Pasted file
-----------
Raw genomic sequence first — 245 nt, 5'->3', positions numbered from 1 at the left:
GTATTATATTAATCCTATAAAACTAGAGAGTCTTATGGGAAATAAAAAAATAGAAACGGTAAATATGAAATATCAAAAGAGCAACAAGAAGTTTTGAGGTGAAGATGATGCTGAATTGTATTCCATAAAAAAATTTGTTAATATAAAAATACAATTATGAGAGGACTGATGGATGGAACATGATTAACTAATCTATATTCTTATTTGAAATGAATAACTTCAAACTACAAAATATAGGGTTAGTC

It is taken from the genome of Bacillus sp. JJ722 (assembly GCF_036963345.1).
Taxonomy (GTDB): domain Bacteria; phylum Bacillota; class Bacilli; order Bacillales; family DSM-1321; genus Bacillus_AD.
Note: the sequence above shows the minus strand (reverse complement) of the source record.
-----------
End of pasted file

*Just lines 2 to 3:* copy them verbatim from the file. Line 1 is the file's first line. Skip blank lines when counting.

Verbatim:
GTATTATATTAATCCTATAAAACTAGAGAGTCTTATGGGAAATAAAAAAATAGAAACGGTAAATATGAAATATCAAAAGAGCAACAAGAAGTTTTGAGGTGAAGATGATGCTGAATTGTATTCCATAAAAAAATTTGTTAATATAAAAATACAATTATGAGAGGACTGATGGATGGAACATGATTAACTAATCTATATTCTTATTTGAAATGAATAACTTCAAACTACAAAATATAGGGTTAGTC

It is taken from the genome of Bacillus sp. JJ722 (assembly GCF_036963345.1).